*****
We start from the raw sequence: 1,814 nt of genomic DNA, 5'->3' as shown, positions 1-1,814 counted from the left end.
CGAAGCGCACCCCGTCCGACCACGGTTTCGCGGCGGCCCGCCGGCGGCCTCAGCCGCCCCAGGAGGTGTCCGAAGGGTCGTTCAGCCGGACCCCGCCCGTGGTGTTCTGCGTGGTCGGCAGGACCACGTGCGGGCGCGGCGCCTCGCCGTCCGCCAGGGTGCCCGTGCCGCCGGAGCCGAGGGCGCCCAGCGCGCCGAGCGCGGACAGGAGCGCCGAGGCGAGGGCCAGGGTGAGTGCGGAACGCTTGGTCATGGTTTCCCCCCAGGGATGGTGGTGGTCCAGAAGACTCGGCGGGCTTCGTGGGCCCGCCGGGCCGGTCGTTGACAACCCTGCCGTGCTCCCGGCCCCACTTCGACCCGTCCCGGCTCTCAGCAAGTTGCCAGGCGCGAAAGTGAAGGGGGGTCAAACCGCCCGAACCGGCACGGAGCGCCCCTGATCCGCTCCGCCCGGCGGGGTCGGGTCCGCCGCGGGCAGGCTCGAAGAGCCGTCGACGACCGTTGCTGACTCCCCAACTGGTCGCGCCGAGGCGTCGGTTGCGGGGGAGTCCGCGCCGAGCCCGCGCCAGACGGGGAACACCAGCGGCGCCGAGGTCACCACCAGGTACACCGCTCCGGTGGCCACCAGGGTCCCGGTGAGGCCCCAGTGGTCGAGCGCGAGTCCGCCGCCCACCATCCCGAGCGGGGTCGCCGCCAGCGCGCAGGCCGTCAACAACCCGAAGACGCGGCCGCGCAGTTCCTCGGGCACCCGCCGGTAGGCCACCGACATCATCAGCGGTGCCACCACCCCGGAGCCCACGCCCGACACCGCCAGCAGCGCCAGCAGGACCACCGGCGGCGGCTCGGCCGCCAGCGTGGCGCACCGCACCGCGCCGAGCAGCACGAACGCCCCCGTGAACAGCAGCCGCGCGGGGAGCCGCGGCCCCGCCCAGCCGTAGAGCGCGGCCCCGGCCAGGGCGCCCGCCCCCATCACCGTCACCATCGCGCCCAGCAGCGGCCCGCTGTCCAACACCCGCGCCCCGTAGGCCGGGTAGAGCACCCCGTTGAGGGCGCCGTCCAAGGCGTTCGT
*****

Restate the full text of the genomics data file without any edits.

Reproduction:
We start from the raw sequence: 1,814 nt of genomic DNA, 5'->3' as shown, positions 1-1,814 counted from the left end.
CGAAGCGCACCCCGTCCGACCACGGTTTCGCGGCGGCCCGCCGGCGGCCTCAGCCGCCCCAGGAGGTGTCCGAAGGGTCGTTCAGCCGGACCCCGCCCGTGGTGTTCTGCGTGGTCGGCAGGACCACGTGCGGGCGCGGCGCCTCGCCGTCCGCCAGGGTGCCCGTGCCGCCGGAGCCGAGGGCGCCCAGCGCGCCGAGCGCGGACAGGAGCGCCGAGGCGAGGGCCAGGGTGAGTGCGGAACGCTTGGTCATGGTTTCCCCCCAGGGATGGTGGTGGTCCAGAAGACTCGGCGGGCTTCGTGGGCCCGCCGGGCCGGTCGTTGACAACCCTGCCGTGCTCCCGGCCCCACTTCGACCCGTCCCGGCTCTCAGCAAGTTGCCAGGCGCGAAAGTGAAGGGGGGTCAAACCGCCCGAACCGGCACGGAGCGCCCCTGATCCGCTCCGCCCGGCGGGGTCGGGTCCGCCGCGGGCAGGCTCGAAGAGCCGTCGACGACCGTTGCTGACTCCCCAACTGGTCGCGCCGAGGCGTCGGTTGCGGGGGAGTCCGCGCCGAGCCCGCGCCAGACGGGGAACACCAGCGGCGCCGAGGTCACCACCAGGTACACCGCTCCGGTGGCCACCAGGGTCCCGGTGAGGCCCCAGTGGTCGAGCGCGAGTCCGCCGCCCACCATCCCGAGCGGGGTCGCCGCCAGCGCGCAGGCCGTCAACAACCCGAAGACGCGGCCGCGCAGTTCCTCGGGCACCCGCCGGTAGGCCACCGACATCATCAGCGGTGCCACCACCCCGGAGCCCACGCCCGACACCGCCAGCAGCGCCAGCAGGACCACCGGCGGCGGCTCGGCCGCCAGCGTGGCGCACCGCACCGCGCCGAGCAGCACGAACGCCCCCGTGAACAGCAGCCGCGCGGGGAGCCGCGGCCCCGCCCAGCCGTAGAGCGCGGCCCCGGCCAGGGCGCCCGCCCCCATCACCGTCACCATCGCGCCCAGCAGCGGCCCGCTGTCCAACACCCGCGCCCCGTAGGCCGGGTAGAGCACCCCGTTGAGGGCGCCGTCCAAGGCGTTCGT